Tuesday, April 15, 2014

Teen Review: Realistic fiction


The Secret Life of Bees
by Sue Monk Kidd
Fiction, Coming-of-age novel
302 pages
High school reading level

Reviewed by
Katelyn Harms, 8th grade

The Secret Life of Bees is Sue Monk Kidd's first novel. Set in the summer of 1964, this coming-of-age novel features Lily Owens, a motherless 14-year-old girl whose entire life was set around a memory of unintentionally killing her mother when she was a small child. Overwhelmed with the need to know about her mother and escape the father who never forgave her, she left Sylvan, South Carolina. Arriving with her black stand-in mother in the small town of Tiburon, South Carolina, she learned just what she didn't want to know about her mother. But, she managed to find herself.

This is a fantastic rendition of a young girl's journey to find a mother. Sue Monk Kidd's voice brings an astonishing amount of realism to this beautiful story. This book contains more sorrow and pain than anyone can bear to hold, but it also brings a fierce kind of happiness that will stick with the reader through thick and thin. Kidd's passion gleams persistently throughout the piece, and each reader finishes the book with a glimmer of her strong persona.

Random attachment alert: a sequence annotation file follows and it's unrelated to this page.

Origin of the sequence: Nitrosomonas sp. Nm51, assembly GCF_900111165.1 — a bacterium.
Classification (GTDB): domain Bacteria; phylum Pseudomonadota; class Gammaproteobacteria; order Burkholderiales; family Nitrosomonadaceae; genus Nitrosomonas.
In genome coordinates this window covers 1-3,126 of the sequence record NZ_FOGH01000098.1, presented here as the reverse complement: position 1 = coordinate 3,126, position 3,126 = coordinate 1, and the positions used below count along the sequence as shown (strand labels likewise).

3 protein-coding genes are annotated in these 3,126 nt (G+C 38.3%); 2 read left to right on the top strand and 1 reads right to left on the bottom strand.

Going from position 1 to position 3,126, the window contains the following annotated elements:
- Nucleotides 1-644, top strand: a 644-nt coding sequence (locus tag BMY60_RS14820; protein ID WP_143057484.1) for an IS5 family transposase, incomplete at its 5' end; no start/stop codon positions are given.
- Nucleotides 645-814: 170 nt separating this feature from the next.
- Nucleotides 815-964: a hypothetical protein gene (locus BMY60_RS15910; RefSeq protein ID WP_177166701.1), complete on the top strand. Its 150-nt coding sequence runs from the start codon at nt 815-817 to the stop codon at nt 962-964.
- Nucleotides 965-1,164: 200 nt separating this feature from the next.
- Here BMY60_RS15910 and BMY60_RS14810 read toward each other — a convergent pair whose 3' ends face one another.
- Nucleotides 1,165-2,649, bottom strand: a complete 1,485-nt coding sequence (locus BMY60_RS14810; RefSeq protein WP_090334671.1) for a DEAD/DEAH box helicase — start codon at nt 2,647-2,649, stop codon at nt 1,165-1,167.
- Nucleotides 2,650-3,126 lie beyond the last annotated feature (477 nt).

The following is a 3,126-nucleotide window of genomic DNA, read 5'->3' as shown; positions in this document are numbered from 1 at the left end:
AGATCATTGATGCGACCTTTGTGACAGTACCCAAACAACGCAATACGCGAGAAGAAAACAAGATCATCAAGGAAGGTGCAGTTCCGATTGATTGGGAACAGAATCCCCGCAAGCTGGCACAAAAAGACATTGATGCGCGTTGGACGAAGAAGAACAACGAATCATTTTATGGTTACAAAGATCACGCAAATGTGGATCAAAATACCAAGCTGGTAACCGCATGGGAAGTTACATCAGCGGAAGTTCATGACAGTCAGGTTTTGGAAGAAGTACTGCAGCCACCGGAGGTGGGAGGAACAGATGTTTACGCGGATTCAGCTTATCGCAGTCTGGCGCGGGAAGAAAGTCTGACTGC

This has to be one of the best books I've ever read. I find myself reluctant to share it with anybody else because of the impact it has made on me. Although if you're to read any book, The Secret Life of Bees is the best option you'll find. I would rate this book a 5/5. Sue Monk Kidd is a splendid Southern voice, one you won't be able to find anywhere else. I know I'll be reading other books of hers; I've already started on The Invention of Wings. This novel will impact readers young and old. I know, without a doubt, that you'll enjoy it.

Editor's note: We have both of these books as sound recordings (audio books), and the DVD of the movie made from The Secret Life of Bees. Katelyn, we hope you will review The Invention of Wings for us when you have finished it!